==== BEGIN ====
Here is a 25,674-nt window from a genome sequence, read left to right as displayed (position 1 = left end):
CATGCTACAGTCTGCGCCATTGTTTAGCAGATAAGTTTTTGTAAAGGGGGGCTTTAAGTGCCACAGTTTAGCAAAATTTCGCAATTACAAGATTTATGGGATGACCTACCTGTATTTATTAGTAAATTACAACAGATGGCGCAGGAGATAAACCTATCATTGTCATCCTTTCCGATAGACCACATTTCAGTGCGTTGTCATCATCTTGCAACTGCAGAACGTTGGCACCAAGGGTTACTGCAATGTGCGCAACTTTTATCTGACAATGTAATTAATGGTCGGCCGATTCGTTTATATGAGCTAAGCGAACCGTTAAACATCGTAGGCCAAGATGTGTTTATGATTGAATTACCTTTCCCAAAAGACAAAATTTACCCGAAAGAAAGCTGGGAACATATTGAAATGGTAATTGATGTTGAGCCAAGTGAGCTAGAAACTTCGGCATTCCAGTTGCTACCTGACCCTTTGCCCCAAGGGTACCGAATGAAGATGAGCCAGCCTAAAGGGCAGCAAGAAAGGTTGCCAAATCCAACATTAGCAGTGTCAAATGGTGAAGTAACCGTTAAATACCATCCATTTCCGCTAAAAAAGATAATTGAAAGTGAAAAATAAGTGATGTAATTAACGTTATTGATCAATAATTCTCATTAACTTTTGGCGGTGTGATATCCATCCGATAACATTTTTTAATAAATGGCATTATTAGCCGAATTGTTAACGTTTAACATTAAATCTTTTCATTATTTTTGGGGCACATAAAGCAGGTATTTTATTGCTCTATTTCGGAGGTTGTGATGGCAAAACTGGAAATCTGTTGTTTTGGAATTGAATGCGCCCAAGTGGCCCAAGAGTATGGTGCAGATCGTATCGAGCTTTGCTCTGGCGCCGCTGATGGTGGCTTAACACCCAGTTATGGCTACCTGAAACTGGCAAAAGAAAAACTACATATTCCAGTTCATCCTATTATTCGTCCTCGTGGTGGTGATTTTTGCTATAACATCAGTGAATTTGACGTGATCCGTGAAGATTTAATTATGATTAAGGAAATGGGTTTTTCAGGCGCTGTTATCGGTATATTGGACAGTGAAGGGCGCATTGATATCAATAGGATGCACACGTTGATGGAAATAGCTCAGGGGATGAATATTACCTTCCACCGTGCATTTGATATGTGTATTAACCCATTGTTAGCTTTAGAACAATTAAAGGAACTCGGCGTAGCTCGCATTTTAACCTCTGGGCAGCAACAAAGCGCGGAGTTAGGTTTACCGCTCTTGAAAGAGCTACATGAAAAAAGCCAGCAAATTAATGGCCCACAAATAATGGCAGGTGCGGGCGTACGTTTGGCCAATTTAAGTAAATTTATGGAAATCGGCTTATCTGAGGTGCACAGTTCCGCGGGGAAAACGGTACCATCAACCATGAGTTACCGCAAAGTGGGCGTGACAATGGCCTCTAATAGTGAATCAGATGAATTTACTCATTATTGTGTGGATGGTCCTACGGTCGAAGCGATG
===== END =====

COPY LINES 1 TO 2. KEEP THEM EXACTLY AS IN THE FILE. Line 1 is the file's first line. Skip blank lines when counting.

Here is a 25,674-nt window from a genome sequence, read left to right as displayed (position 1 = left end):
CATGCTACAGTCTGCGCCATTGTTTAGCAGATAAGTTTTTGTAAAGGGGGGCTTTAAGTGCCACAGTTTAGCAAAATTTCGCAATTACAAGATTTATGGGATGACCTACCTGTATTTATTAGTAAATTACAACAGATGGCGCAGGAGATAAACCTATCATTGTCATCCTTTCCGATAGACCACATTTCAGTGCGTTGTCATCATCTTGCAACTGCAGAACGTTGGCACCAAGGGTTACTGCAATGTGCGCAACTTTTATCTGACAATGTAATTAATGGTCGGCCGATTCGTTTATATGAGCTAAGCGAACCGTTAAACATCGTAGGCCAAGATGTGTTTATGATTGAATTACCTTTCCCAAAAGACAAAATTTACCCGAAAGAAAGCTGGGAACATATTGAAATGGTAATTGATGTTGAGCCAAGTGAGCTAGAAACTTCGGCATTCCAGTTGCTACCTGACCCTTTGCCCCAAGGGTACCGAATGAAGATGAGCCAGCCTAAAGGGCAGCAAGAAAGGTTGCCAAATCCAACATTAGCAGTGTCAAATGGTGAAGTAACCGTTAAATACCATCCATTTCCGCTAAAAAAGATAATTGAAAGTGAAAAATAAGTGATGTAATTAACGTTATTGATCAATAATTCTCATTAACTTTTGGCGGTGTGATATCCATCCGATAACATTTTTTAATAAATGGCATTATTAGCCGAATTGTTAACGTTTAACATTAAATCTTTTCATTATTTTTGGGGCACATAAAGCAGGTATTTTATTGCTCTATTTCGGAGGTTGTGATGGCAAAACTGGAAATCTGTTGTTTTGGAATTGAATGCGCCCAAGTGGCCCAAGAGTATGGTGCAGATCGTATCGAGCTTTGCTCTGGCGCCGCTGATGGTGGCTTAACACCCAGTTATGGCTACCTGAAACTGGCAAAAGAAAAACTACATATTCCAGTTCATCCTATTATTCGTCCTCGTGGTGGTGATTTTTGCTATAACATCAGTGAATTTGACGTGATCCGTGAAGATTTAATTATGATTAAGGAAATGGGTTTTTCAGGCGCTGTTATCGGTATATTGGACAGTGAAGGGCGCATTGATATCAATAGGATGCACACGTTGATGGAAATAGCTCAGGGGATGAATATTACCTTCCACCGTGCATTTGATATGTGTATTAACCCATTGTTAGCTTTAGAACAATTAAAGGAACTCGGCGTAGCTCGCATTTTAACCTCTGGGCAGCAACAAAGCGCGGAGTTAGGTTTACCGCTCTTGAAAGAGCTACATGAAAAAAGCCAGCAAATTAATGGCCCACAAATAATGGCAGGTGCGGGCGTACGTTTGGCCAATTTAAGTAAATTTATGGAAATCGGCTTATCTGAGGTGCACAGTTCCGCGGGGAAAACGGTACCATCAACCATGAGTTACCGCAAAGTGGGCGTGACAATGGCCTCTAATAGTGAATCAGATGAATTTACTCATTATTGTGTGGATGGTCCTACGGTCGAAGCGATG